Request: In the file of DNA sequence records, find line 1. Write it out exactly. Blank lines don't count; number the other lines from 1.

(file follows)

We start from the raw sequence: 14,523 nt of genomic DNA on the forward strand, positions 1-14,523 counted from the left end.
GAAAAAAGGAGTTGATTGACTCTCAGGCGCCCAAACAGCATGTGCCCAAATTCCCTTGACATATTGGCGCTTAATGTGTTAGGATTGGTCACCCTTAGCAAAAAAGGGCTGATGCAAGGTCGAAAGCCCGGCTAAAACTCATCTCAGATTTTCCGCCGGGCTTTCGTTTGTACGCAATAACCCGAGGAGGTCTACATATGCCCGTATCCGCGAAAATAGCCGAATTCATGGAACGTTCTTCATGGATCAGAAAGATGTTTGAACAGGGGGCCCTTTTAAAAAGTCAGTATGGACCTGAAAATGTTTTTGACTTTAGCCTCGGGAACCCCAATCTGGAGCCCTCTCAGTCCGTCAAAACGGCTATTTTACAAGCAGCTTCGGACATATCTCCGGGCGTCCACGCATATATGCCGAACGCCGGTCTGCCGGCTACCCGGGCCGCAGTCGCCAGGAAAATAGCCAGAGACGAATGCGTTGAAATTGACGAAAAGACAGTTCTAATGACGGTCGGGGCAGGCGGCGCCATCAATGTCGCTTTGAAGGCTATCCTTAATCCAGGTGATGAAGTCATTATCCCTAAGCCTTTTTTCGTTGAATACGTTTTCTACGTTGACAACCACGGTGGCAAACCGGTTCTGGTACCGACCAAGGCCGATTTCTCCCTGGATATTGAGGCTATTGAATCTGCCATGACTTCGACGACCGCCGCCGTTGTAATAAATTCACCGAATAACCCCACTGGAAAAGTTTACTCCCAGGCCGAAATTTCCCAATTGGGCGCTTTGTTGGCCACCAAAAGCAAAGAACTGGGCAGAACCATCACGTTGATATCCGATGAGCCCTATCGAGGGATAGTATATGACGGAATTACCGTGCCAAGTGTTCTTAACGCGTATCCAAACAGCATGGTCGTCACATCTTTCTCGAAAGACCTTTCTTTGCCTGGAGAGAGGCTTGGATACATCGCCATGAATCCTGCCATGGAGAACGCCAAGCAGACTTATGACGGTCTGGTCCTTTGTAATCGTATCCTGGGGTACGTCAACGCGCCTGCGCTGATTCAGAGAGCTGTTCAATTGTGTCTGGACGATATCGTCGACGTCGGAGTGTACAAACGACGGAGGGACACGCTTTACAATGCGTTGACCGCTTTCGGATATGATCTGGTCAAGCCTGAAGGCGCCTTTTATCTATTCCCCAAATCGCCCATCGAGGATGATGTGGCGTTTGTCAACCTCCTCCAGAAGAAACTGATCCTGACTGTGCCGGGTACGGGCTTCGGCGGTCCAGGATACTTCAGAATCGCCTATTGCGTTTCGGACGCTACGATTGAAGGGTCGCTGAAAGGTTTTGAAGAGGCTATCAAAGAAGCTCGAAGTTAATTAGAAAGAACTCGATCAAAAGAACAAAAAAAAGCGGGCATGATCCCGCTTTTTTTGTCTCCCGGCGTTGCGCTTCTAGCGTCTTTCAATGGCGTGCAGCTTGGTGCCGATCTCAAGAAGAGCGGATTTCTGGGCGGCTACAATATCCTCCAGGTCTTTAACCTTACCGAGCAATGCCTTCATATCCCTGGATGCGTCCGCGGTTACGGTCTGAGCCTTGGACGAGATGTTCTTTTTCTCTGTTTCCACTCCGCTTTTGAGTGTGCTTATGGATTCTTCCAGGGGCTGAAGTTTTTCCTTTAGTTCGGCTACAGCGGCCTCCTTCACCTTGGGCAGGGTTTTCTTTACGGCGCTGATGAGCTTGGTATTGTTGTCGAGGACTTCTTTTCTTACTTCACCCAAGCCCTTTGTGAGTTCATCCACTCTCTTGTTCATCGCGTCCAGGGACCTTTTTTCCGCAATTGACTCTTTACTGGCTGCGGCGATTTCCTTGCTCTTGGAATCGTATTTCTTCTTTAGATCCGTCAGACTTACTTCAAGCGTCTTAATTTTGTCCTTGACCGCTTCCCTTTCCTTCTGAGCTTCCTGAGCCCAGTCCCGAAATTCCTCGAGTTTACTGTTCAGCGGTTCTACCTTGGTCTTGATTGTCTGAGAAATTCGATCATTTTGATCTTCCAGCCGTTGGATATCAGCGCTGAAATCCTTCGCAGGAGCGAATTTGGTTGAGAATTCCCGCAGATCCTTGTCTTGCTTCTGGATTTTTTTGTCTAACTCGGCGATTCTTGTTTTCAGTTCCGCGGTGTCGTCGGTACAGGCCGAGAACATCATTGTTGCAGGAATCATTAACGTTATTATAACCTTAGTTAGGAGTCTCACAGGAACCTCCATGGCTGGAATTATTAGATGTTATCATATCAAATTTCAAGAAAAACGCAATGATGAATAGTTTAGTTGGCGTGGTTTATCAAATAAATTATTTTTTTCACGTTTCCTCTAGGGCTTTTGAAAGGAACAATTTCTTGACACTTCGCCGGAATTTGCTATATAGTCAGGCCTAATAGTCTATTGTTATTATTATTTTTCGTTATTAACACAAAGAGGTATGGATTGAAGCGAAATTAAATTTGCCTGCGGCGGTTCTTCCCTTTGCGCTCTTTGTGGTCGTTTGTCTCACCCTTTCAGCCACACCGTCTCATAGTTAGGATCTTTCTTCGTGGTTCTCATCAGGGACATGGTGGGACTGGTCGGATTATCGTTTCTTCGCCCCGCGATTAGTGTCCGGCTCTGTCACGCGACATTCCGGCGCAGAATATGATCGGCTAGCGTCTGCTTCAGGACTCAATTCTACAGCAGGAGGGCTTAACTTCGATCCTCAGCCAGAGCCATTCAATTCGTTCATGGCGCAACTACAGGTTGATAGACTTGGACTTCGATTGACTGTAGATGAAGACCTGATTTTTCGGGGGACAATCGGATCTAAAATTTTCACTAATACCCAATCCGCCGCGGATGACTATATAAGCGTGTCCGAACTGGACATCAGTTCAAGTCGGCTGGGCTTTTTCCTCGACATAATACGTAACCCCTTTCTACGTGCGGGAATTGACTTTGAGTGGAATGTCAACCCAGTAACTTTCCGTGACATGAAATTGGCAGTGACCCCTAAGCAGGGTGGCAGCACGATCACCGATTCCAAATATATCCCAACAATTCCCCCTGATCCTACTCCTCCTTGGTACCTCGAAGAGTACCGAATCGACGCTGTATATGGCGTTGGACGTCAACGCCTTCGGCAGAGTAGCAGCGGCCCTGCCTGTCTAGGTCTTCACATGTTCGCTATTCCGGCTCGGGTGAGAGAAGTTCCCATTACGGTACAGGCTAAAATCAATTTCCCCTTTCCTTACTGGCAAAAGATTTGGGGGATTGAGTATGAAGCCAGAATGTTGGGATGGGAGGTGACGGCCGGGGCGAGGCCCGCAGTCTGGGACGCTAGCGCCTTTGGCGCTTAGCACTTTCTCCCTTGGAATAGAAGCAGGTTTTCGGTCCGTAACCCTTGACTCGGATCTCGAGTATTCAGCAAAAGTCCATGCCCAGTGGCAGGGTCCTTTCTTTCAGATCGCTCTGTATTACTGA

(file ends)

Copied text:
We start from the raw sequence: 14,523 nt of genomic DNA on the forward strand, positions 1-14,523 counted from the left end.